i am so loving the spicy beets with grassmilk yogurt and caraway sauce i made yesterday. i took it to work and got generally positive reviews and quite a few usage suggestions.
it totally works as a topping for a burger ( in this case, an olive and swiss ). and yes, you can also dunk it in fries.
although it can be eaten and enjoyed all by itself as a savory yogurt, it’s really a multifunctional, vaguely mediterranean, spicy sauce analogous to sriracha sauce.
as a brand manager, i think it needs an identity more interesting than “spicy beets with grassmilk yogurt and caraway sauce”, befitting of its festive red color and spicy attitude. how about “We Got The Beet!”? i guess i should look into what it would take
the possibilities are endless. cut it with some olive oil for a spicy beet yogurt vinaigrette. it was lovely on a roasted beet salad with feta cheese and toasted walnuts.
i found this puréed beets with yogurt and caraway by martha rose schulman and thought i’d give it a try with organic valley’s new 100% grass-fed, cream on top grassmilk yogurt.
i wasn’t sure what to expect, but it’s really, really good! i think it works all by itself as a savory/spicy yogurt but would also pair well with lamp or pork as a condiment in addition to eating with warm pita bread as martha rose schulman suggests.
if you end up making let me know what you think and if you ate it standalone or as a condiment.
don’t skip the ground caraway! it really brings in unique element to the recipe.
1 ½ pounds beets (4 medium), roasted beets
2 garlic cloves, crushed
1 cup plain grassmilk yogurt
1 tablespoon agave syrup or light corn syrup
3 tablespoons olive oil
1 teaspoon ground caraway seeds
⅛ to ¼ teaspoon cayenne, to taste
Salt to taste
– preheat oven to 350F
– roast beets for about an hour
– peel beets, cut into wedges and let cool
– crush and finely chop garlic
– add beets and garlic together in blender and pulse to chop beets into smaller chunks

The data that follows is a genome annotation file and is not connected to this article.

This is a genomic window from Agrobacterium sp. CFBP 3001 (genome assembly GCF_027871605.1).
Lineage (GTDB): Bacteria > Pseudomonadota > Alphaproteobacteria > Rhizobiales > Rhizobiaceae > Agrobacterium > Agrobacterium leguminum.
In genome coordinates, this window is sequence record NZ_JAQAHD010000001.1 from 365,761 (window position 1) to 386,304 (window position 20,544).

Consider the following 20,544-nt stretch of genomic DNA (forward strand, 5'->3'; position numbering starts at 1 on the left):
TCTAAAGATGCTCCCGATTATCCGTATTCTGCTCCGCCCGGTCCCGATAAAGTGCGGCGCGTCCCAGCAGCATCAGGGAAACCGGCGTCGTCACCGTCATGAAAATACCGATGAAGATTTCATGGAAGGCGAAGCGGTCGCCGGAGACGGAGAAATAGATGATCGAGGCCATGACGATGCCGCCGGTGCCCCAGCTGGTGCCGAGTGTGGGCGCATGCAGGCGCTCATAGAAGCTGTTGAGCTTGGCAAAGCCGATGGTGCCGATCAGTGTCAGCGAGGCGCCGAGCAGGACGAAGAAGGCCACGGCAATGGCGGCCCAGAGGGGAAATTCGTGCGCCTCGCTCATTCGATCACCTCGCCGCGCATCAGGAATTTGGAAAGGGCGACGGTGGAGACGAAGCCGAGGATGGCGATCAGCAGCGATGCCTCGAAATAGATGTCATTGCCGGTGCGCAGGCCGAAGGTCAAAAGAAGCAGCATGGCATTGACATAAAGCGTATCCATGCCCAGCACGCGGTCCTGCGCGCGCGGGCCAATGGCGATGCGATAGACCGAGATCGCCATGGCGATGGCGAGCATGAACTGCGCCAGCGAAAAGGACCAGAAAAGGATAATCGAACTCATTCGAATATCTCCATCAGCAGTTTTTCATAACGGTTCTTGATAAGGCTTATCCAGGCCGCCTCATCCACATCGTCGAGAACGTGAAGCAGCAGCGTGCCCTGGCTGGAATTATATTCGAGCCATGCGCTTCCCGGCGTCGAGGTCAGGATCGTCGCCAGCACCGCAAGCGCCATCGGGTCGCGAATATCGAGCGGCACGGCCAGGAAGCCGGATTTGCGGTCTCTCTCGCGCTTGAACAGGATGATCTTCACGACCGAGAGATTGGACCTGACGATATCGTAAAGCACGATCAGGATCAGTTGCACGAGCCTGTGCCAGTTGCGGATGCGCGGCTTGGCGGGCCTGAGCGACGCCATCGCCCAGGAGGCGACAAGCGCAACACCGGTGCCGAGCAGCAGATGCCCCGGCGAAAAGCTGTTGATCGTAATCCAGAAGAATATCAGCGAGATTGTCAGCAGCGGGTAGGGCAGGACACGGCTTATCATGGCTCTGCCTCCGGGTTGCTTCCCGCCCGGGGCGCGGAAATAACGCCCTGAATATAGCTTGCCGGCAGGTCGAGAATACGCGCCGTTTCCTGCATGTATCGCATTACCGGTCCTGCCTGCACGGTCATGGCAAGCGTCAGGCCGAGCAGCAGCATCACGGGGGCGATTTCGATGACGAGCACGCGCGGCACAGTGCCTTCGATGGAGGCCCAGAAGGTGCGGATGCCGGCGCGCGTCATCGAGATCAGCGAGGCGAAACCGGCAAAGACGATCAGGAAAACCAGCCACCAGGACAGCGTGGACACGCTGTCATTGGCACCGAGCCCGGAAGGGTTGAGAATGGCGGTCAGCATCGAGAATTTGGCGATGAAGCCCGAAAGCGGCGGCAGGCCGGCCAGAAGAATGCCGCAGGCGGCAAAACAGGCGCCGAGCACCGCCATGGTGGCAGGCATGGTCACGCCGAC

– add yogurt and puree until smooth
– add agave nectar or light corn syrup, olive oil, ground caraway, cayenne and salt to taste.
– continue to blend until well mixed.
i was proud to be part of the launch of organic valley’s 100% grass-fed, non-homogenized grassmilk in 2012 and have been even prouder to watch it grow in popularity ( if told me 10 years ago that i’d get interviewed by the wall street journal over milk, i’d have thought you were crazy. ).
ever since we launched the milk people have asked us to make yogurt. we heard you! whole milk, cream on top. two flavors – plain and vanilla. made with nothing but milk and cultures ( and a bit of fair trade vanilla and sugar in the vanilla ). it’s really, really, really good. but don’t just take my word for it. i brought a few tubs from the first production run and odin and his cousin evelyn broke into them when i was at work the next day. when i came home they excitedly exclaimed how awesome the yogurt was and that it was their faaaaavorite yogurt EVAR ( not joking. it was a completely unsolicited product review. ). also, they demanded i bring home more tubs because they nearly finished the one i brought home 🙂
i couldn’t be prouder of the product team who knocked it out of the park in developing a stellar product and the farmers and the cows for providing delicious, 100% grass-fed milk.